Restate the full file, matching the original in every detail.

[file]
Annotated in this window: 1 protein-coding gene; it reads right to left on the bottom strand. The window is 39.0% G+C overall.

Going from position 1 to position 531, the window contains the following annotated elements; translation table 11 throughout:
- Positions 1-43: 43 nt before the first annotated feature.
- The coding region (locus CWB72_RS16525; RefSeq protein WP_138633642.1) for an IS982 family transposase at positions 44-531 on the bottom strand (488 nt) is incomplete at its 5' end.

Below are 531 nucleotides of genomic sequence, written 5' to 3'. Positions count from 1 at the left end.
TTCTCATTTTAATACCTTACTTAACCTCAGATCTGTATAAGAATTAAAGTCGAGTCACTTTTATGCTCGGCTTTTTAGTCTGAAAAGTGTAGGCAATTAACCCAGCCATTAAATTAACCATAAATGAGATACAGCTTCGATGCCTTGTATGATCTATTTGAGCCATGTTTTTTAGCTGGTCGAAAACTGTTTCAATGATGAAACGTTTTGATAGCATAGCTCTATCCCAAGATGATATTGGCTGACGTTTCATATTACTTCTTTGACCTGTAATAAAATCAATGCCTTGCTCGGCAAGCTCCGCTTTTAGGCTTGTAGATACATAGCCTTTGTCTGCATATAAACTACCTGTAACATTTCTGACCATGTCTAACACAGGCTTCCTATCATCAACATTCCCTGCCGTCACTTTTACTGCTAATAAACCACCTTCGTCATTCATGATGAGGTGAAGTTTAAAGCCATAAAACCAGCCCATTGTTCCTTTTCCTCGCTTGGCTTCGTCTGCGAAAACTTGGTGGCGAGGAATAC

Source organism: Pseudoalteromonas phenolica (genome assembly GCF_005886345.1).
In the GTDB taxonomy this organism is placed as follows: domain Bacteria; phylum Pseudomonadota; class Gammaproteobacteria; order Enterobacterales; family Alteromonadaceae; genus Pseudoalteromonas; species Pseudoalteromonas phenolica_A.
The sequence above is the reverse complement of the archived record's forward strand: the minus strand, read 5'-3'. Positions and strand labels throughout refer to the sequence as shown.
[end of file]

Annotated in this window: 1 protein-coding gene; it reads right to left on the bottom strand. The window is 39.0% G+C overall.

Going from position 1 to position 531, the window contains the following annotated elements; translation table 11 throughout:
- Positions 1-43: 43 nt before the first annotated feature.
- The coding region (locus CWB72_RS16525; RefSeq protein WP_138633642.1) for an IS982 family transposase at positions 44-531 on the bottom strand (488 nt) is incomplete at its 5' end.

Below are 531 nucleotides of genomic sequence, written 5' to 3'. Positions count from 1 at the left end.
TTCTCATTTTAATACCTTACTTAACCTCAGATCTGTATAAGAATTAAAGTCGAGTCACTTTTATGCTCGGCTTTTTAGTCTGAAAAGTGTAGGCAATTAACCCAGCCATTAAATTAACCATAAATGAGATACAGCTTCGATGCCTTGTATGATCTATTTGAGCCATGTTTTTTAGCTGGTCGAAAACTGTTTCAATGATGAAACGTTTTGATAGCATAGCTCTATCCCAAGATGATATTGGCTGACGTTTCATATTACTTCTTTGACCTGTAATAAAATCAATGCCTTGCTCGGCAAGCTCCGCTTTTAGGCTTGTAGATACATAGCCTTTGTCTGCATATAAACTACCTGTAACATTTCTGACCATGTCTAACACAGGCTTCCTATCATCAACATTCCCTGCCGTCACTTTTACTGCTAATAAACCACCTTCGTCATTCATGATGAGGTGAAGTTTAAAGCCATAAAACCAGCCCATTGTTCCTTTTCCTCGCTTGGCTTCGTCTGCGAAAACTTGGTGGCGAGGAATAC

Source organism: Pseudoalteromonas phenolica (genome assembly GCF_005886345.1).
In the GTDB taxonomy this organism is placed as follows: domain Bacteria; phylum Pseudomonadota; class Gammaproteobacteria; order Enterobacterales; family Alteromonadaceae; genus Pseudoalteromonas; species Pseudoalteromonas phenolica_A.
The sequence above is the reverse complement of the archived record's forward strand: the minus strand, read 5'-3'. Positions and strand labels throughout refer to the sequence as shown.